All Ukrainian ministers running in the parliamentary (Verkhovna Rada) elections will enjoy a respite from their work in the cabinet until election day, like it or not. On January 22, President Leonid Kuchma, himself fresh from a long Christmas vacation in the mountains, announced his proposal that all ministers coveting seats in the Rada stop work on February 9–the day on which election canvassing begins. “Moral considerations,” the president said, were the basis of his suggestion. The same day Premier Anatoly Kinakh said that he would comply.
At first glance, this is a concession to those who feared that cabinet ministers running for the Rada would take advantage of administrative resources–that is, state funds and direct instructions to officials to “organize” the popular vote for them. In reality, however, there is nothing to prevent them from doing so while on this enforced vacation. Temporarily relieved from government duties, they will simply have more time for campaigning. In the meantime, it is still unclear who will be directly responsible for the cabinet’s work.
If all the ministers concerned go along with Kuchma’s suggestion–and it would be unwise of them not to–almost half the ministerial offices in Ukraine’s twenty-one-member cabinet would remain empty for nearly two months. And some of them would remain empty for some time after that, until Kuchma completes the post-election cabinet reshuffle (Ukrainian law requiring those elected to parliament to quit the executive branch). There are nine ministers presently on Ukraine’s electoral lists: Premier Kinakh, Deputy Premier Volodymyr Semynozhenko, Industry Minister Vasyl Hureyev, Agriculture Minister Ivan Kyrylenko and Transport Minister Valery Pustovoytenko are running on the For United Ukraine (FUU) bloc list; Education Minister Vasyl Kremin–on the list of United Social Democrats; Environment Minister Serhy Kurykin–on the Green Party list. Labor Minister Ivan Sakhan and Agricultural Deputy Premier Leonid Kozachenko are also expected to run. And, because registration of party lists for the elections is not over, cabinet offices may empty even more.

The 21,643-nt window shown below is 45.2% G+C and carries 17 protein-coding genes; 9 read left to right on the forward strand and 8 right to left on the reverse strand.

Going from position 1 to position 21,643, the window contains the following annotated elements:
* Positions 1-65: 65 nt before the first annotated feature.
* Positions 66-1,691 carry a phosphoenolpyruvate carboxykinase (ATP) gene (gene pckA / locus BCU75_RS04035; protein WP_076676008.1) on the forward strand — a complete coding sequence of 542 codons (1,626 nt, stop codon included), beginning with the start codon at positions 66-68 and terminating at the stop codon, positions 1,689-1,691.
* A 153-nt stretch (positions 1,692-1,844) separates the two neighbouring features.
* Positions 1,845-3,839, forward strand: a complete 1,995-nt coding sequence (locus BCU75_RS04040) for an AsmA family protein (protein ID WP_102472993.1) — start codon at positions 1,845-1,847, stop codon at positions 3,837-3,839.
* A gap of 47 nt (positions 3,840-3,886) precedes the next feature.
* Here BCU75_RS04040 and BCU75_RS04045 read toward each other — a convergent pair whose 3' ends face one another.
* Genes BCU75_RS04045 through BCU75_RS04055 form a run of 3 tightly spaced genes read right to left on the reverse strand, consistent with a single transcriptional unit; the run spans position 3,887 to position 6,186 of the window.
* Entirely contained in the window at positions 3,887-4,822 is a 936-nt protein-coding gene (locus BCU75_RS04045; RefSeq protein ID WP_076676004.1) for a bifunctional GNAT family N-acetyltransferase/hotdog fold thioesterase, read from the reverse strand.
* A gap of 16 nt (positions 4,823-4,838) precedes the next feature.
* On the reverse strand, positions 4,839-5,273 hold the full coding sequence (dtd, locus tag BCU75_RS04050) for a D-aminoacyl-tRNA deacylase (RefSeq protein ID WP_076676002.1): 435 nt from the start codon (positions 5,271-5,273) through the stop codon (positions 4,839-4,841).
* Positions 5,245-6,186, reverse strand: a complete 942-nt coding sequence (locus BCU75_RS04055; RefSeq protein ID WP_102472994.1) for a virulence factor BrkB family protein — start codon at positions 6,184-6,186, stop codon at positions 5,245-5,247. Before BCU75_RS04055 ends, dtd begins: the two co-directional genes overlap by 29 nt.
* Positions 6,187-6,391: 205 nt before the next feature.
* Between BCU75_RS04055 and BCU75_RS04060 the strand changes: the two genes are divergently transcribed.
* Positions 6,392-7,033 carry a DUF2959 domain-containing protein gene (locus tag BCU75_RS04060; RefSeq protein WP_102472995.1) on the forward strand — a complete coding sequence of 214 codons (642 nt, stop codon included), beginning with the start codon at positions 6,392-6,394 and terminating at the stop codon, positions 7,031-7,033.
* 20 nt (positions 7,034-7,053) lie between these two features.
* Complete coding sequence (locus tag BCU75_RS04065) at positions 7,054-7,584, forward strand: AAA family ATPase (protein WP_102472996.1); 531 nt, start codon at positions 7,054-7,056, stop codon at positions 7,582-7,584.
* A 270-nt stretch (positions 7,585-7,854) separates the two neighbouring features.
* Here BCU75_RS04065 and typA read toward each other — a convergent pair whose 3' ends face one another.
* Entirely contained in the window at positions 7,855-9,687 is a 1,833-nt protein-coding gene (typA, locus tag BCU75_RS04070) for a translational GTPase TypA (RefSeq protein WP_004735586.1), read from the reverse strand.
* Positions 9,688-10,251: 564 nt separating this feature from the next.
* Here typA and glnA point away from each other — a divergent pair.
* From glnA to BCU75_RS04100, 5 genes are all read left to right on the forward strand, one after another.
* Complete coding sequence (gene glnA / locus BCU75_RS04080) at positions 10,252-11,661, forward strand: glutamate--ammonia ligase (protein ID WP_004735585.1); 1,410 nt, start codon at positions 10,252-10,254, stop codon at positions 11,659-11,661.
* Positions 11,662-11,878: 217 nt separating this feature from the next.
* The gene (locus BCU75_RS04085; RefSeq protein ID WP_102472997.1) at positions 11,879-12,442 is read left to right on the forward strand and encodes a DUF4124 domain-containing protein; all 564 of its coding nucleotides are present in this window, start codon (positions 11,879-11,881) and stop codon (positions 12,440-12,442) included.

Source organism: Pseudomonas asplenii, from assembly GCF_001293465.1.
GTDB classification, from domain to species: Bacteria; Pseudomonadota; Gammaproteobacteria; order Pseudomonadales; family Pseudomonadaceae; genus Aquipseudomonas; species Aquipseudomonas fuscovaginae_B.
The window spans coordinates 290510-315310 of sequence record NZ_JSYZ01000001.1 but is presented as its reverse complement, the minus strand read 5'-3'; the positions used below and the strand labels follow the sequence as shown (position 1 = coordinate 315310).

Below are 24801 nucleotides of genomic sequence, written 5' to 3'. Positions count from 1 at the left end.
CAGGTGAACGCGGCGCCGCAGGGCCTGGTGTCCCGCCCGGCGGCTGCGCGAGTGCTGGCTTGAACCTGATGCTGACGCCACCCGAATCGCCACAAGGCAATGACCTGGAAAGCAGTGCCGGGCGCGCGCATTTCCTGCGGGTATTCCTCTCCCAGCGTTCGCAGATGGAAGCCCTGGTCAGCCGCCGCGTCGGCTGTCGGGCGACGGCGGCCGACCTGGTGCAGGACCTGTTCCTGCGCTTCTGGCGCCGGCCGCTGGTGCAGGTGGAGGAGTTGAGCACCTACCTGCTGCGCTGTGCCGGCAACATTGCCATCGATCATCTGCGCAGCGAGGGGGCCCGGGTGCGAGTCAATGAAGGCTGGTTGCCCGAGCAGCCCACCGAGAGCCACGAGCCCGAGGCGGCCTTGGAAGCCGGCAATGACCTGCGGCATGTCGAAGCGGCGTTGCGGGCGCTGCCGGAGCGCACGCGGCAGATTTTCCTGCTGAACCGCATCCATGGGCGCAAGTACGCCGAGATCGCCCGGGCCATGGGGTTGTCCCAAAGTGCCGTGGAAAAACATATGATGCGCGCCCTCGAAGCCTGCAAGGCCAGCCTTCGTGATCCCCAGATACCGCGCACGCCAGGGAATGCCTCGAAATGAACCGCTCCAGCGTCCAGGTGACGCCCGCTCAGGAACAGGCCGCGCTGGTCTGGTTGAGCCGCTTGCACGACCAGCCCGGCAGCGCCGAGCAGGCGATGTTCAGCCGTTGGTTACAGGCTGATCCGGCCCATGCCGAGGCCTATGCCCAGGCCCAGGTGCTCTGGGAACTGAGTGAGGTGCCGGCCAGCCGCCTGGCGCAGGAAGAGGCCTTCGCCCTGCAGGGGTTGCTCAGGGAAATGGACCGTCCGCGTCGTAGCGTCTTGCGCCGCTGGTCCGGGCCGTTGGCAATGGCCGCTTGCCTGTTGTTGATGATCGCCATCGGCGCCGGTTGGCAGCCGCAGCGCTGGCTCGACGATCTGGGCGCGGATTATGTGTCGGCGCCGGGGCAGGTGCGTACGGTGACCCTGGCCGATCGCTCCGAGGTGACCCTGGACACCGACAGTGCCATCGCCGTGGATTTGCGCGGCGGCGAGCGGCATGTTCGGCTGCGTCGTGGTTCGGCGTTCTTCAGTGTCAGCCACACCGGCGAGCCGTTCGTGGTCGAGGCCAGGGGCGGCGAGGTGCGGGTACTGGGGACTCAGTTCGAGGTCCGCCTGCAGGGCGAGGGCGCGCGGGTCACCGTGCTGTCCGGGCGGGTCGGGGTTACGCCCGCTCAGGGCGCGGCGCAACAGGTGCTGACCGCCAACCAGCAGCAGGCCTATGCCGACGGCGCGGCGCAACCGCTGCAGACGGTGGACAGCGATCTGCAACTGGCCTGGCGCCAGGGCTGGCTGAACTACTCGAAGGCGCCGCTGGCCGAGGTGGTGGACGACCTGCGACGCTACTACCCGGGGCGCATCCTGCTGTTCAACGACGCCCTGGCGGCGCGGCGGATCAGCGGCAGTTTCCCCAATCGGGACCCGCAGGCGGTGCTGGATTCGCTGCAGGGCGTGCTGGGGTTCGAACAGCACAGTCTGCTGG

Coincidentally or otherwise, with Kinakh and many key ministers on vacation, the Donetsk elite will effectively be in charge of the cabinet, because–worthy of note–ministers who came to the cabinet from Donetsk are not running in the elections. Kinakh’s duties will be performed by First Deputy Premier Oleg Dubyna. Though not a member of the Donetsk clan himself, he is believed to have close ties to it. State Tax Administration chief Mykola Azarov, the founder of the Donetsk elite’s political umbrella–Party of Regions–has bowed out of the race. Neither Fuel and Energy Minister Vitaly Hayduk or Finance Minister Ihor Yushko are in the running.
It is not yet clear whether Kuchma’s “moral” initiative will apply to all appointees, or simply to cabinet members. If so, however, vacation time will come also to Prosecutor General Mykhaylo Potebenko (on the Communists’ list) and Kuchma’s office chief, Volodymyr Lytvyn (the FUU leader). The chair under Potebenko having long been shaky, a vacation for him would likely coincide with a dismissal. Lytvyn has indicated that he would take a break as soon as Kuchma has ordered him to do so (Inter TV, January 14; New Channel TV, Forum, ICTV, January 22; see the Monitor, January 3, 8, 18).
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